>cost effective, high quality digital formats, B)
>help them create clear and precise guidelines
>for makers on what formats are acceptable, what
>specs need to be met etc., C) create clear
>tutorials for makers on how to produce copies of
>their work in the appropriate forms, using
>common tools (like Final Cut Studio) and/or
>tools that are free or very cheap (MPEG Streamclip, Quicktime Pro…)
>Who Could Set This Up:
>Well, me, for one. For a teacher/maker/scholar I
>have a lot of geeky tech knowledge, and I’ve
>dealt with all these issues successfully in
>terms of running screenings at my old school,
>and sending out HD shorts to various festivals
>that have been in various states of confusion
>about this (again props to Bart for having the
>Dallas Videofest on the tip…). That is, I've
>actually done the stuff I'd be proposing, so I
>know it works. I also happen got be in a
>position where I can take the time to do this,
>since I’m out of teaching due to health problems
>that prevent me from keeping up with the regular
>grind, but wouldn’t preclude working on something like this.
>What Would It Cost:
>Alas, I’m not in a position to do this pro bono,
>but I wouldn’t be looking to make big bucks,
>just get my expenses covered basically. What
>that would amount to would depend on how much
>someone would want me to do, and would be
>cheaper if indeed several exhibitors pooled
>their efforts, since a certain amount of the
>work (creating tutorials; putting info on the
>web) would be redundant. You would need a small
>budget for some new equipment, probably just a
>few hundred dollars (the whole point being good
>results can now be ached on the cheap if you
>know how). An exhibitor might want to upgrade
>their video projector or sound system, which
>would not be cheap, but would be optional. I
>would, of course, stand behind anything I would
>do, and provide follow-up to address any kinks that might arise.
>How Long Would The Solution Survive Before It Becomes Obsolete:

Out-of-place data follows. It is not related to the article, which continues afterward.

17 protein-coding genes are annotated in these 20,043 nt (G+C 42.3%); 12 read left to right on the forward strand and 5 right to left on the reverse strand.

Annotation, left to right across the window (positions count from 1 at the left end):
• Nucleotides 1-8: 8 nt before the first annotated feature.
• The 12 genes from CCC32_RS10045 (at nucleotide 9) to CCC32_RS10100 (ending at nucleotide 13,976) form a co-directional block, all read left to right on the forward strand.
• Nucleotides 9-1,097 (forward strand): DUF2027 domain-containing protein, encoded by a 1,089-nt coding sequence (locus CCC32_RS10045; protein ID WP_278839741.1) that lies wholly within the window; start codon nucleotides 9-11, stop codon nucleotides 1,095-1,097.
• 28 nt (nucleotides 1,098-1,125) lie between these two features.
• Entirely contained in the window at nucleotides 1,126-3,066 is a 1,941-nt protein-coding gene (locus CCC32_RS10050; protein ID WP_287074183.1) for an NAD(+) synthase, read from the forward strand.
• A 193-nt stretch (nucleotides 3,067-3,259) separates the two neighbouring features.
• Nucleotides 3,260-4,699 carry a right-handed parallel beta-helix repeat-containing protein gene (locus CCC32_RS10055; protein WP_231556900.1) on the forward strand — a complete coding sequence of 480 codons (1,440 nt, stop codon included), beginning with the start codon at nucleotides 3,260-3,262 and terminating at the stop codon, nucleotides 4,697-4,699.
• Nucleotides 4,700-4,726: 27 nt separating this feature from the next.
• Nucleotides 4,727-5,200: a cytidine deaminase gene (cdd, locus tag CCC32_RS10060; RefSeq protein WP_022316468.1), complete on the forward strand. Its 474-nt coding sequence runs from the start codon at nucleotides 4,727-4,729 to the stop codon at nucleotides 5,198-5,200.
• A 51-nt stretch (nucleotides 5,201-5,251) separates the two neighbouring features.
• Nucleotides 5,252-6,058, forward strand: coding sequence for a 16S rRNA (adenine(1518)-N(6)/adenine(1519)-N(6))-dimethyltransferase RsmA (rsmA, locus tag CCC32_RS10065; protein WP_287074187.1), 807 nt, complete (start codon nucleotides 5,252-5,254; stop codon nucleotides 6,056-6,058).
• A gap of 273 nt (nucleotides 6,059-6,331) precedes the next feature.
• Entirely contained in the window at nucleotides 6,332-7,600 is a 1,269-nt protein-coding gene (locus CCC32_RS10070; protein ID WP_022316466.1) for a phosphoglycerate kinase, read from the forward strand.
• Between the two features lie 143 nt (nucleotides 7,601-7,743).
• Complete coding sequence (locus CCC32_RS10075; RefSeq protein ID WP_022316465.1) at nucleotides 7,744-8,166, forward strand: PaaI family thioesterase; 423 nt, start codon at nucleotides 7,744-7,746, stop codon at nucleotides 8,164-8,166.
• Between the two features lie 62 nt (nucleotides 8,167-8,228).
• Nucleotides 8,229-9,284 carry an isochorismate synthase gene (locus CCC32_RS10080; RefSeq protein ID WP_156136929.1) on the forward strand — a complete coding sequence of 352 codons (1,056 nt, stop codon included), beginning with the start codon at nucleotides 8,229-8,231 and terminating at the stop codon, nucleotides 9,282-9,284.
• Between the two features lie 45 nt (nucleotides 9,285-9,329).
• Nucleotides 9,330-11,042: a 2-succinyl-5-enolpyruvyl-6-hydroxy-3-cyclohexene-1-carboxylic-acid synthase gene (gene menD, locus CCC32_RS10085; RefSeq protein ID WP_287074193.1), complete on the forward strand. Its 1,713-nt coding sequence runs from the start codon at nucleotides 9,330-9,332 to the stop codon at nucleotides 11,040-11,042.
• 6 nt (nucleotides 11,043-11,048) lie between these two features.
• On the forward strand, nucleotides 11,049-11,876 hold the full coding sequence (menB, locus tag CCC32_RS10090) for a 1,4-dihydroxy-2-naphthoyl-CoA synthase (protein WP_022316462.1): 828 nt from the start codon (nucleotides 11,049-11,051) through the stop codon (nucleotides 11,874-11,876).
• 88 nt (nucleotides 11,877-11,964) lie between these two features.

>Well, I don’t have a crystal ball, but I figure
>the basic HDTV spec is good for at least 10
>years, and once effective and inexpensive means
>are established for working with those
>parameters, the arrival of some new gadget won’t
>upset the fundamental apple-cart. The most
>important thing, IMHO, is to end the chaos NOW,
>but I do think an effective system will not only
>do that, but stay functional for quite awhile.
>Why Am I Putting Myself Forward:
>Basically, I find the situation frustrating and
>annoying even from a distance; I am confident I
>have the ability to make things better; it would
>give me personal satisfaction to solve problems
>for a community I care about; it would give me
>something to do and get me out of the house; I’m
>in a position to do this for less than any sort
>of ‘AV professional’ would charge (and I’d do a
>much better job); I not aware of anyone else
>making any effort to address the issue… These
>factors would make up for the fact that the work
>involved isn’t necessarily fun, and can be quite
>frustrating. Which is why I’m not willing to do
>it absolutely for free. But my intent here is anything but mercenary…
>In Conclusion:
>Please pass this msg. along to anyone you think
>might be interested. Anyone with an interest, or
>with questions, please contact me off-list at (address suppressed)
>FrameWorks mailing list
>email suppressed


Aaron F. Ross
Digital Arts Guild

FrameWorks mailing list
email suppressed